Erik Bohlin, M.A., LMHC

New Hope Counseling Service

430 91st AVE NE, STE 8

Lake Stevens, WA 98258



Constructive Feedback                  














Tips for using the Constructive Feedback Model:


  1. Start at the top and share with the person their behavior by saying, “When you ____.”  Fill in the blank with an actual behavior.  Do not put in a character issue, an identity or something to nonspecific like, “when you are an idiot” or “when you act abusively.”  Behaviors are easier to change than character.  A good example would be, “When you hit me on the chest” or “when you said that I should quit my job. . .”  This is specific and helps build a bridge with the other person.
  2. Then state how you feel.  Put an emotion in the blank, like “sad,” “mad,” “upset,” “left out,” “scared,” or some other emotion.  “I feel that. . .” is an opinion, not a feeling.  “I feel that you are trying to make my life difficult,” is judging a person’s motive and is an opinion.   “I feel” and “when you” are interchangeable.  You can say, “I feel . . . when you. . .” or “When you. . ., I feel. . .”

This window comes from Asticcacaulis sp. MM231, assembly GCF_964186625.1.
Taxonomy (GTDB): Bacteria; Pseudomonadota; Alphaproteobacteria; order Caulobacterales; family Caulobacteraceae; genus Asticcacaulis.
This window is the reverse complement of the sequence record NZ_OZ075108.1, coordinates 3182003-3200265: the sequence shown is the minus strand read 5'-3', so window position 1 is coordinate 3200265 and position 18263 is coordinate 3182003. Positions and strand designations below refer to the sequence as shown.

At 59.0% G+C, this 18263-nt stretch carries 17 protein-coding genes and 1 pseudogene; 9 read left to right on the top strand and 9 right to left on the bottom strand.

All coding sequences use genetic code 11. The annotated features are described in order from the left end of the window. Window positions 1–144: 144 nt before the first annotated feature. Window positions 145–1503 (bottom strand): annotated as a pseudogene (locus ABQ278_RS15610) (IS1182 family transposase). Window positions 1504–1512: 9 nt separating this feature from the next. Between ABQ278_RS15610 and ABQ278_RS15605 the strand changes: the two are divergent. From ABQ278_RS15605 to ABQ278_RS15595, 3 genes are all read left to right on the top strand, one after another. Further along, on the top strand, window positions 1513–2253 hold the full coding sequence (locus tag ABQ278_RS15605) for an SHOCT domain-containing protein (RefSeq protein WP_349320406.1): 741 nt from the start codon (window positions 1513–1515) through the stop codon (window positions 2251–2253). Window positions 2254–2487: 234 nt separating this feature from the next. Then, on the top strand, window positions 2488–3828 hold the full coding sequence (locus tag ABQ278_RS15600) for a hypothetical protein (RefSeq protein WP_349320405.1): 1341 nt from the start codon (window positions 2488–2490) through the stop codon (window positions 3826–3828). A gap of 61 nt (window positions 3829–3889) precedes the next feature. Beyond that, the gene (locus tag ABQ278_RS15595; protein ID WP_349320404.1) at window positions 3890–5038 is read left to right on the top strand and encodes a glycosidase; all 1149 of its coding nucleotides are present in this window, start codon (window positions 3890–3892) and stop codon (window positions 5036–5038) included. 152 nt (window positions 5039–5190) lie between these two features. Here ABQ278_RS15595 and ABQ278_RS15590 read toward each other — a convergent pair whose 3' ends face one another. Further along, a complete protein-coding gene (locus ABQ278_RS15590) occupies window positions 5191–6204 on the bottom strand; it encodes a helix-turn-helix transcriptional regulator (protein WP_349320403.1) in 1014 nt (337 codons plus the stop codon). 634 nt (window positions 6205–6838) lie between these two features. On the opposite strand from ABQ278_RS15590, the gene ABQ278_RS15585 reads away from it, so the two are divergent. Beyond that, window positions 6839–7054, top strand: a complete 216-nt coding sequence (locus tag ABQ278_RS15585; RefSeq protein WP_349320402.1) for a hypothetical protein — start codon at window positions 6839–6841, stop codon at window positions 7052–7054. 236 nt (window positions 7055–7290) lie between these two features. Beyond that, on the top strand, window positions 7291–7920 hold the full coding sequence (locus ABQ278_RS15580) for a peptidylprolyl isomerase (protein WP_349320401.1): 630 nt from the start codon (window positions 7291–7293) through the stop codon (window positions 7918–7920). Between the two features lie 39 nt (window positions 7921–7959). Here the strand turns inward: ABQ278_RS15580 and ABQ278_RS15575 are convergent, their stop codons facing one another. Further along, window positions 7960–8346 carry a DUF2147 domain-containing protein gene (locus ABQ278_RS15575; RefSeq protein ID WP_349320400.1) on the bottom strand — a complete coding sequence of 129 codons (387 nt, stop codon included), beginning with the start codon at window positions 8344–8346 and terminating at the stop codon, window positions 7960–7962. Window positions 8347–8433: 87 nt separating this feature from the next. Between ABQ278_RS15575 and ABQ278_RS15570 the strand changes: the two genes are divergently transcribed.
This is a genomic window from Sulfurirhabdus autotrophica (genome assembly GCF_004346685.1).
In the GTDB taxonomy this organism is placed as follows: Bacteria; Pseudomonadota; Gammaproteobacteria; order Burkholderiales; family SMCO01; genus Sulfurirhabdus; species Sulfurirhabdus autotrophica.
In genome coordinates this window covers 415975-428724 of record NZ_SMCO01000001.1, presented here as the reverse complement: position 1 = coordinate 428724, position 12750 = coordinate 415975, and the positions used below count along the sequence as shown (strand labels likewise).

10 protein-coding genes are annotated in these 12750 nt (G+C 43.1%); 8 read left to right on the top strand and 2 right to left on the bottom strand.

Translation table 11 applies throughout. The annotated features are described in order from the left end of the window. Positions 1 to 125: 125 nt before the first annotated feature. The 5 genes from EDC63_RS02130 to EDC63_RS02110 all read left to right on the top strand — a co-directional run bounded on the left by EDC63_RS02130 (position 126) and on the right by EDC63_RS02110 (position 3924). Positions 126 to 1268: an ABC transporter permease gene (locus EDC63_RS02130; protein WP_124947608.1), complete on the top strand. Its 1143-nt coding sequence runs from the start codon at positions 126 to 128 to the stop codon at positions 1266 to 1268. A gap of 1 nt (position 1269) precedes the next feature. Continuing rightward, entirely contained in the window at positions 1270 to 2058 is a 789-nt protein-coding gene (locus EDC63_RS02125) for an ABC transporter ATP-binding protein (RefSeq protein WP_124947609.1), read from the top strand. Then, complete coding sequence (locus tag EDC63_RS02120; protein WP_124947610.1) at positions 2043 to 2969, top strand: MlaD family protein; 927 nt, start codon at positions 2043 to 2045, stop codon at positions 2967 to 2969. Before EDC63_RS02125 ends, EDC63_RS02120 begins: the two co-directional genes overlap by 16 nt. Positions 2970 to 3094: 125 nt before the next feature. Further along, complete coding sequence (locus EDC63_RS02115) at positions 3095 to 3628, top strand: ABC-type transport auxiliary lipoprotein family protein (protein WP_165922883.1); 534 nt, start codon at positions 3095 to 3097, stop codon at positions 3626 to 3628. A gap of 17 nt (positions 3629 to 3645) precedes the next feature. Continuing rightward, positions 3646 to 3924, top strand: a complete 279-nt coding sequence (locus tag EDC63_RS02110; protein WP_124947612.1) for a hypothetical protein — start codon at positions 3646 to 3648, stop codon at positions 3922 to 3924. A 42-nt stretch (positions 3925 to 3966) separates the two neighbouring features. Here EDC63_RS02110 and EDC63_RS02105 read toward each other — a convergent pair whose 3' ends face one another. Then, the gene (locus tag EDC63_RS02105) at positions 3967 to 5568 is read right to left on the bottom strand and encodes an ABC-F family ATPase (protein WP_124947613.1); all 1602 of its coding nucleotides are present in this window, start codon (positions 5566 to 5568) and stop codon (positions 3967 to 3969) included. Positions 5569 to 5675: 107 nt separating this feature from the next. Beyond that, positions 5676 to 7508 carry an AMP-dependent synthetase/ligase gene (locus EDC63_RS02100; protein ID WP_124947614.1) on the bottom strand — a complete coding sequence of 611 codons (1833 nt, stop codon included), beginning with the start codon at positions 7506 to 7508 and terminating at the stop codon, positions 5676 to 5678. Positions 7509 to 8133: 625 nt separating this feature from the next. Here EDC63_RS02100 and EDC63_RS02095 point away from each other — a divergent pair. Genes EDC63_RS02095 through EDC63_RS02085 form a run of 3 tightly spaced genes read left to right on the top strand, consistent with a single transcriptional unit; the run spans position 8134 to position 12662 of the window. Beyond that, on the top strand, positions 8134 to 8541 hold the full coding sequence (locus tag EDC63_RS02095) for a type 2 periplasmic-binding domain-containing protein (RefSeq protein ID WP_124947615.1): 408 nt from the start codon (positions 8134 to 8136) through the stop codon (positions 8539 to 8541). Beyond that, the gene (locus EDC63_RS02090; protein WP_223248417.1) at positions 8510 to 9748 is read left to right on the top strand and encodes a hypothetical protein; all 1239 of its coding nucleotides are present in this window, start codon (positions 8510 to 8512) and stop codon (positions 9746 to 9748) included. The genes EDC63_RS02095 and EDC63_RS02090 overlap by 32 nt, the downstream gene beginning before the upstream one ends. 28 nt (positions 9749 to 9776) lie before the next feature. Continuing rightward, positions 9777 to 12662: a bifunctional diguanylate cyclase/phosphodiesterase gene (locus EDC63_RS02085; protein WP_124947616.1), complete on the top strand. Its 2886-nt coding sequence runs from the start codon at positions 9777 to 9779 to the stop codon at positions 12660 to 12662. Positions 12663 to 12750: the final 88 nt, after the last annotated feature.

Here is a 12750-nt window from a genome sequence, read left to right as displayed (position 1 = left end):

3. “Because. . .” is option.  It give the listener more information that may be necessary.  For instance, “when you brought me yellow roses, I felt sad, because yellow means only friendship and red is for lovers.”  It clarifies.  Without it might not make sense. 



 “When you raise your voice at me, I feel scared, because my dad always yelled at me.”  


“When you spend money on items I think we don’t need, I feel nervous, because we don’t have much money to spend.”


  1. Specify what you want.  Make is clear and simple.  Use a because statement if necessary. 
  2. Conclude with “what do you think.”  We are not asked this as much as we should.  This includes the other person and asks them for feedback.  It is really disarming to use after we have share how we feel.
  3. Practice makes perfect.  Using this will better your communication.  You can stop anywhere along the pyramid working your way down.  I can say:




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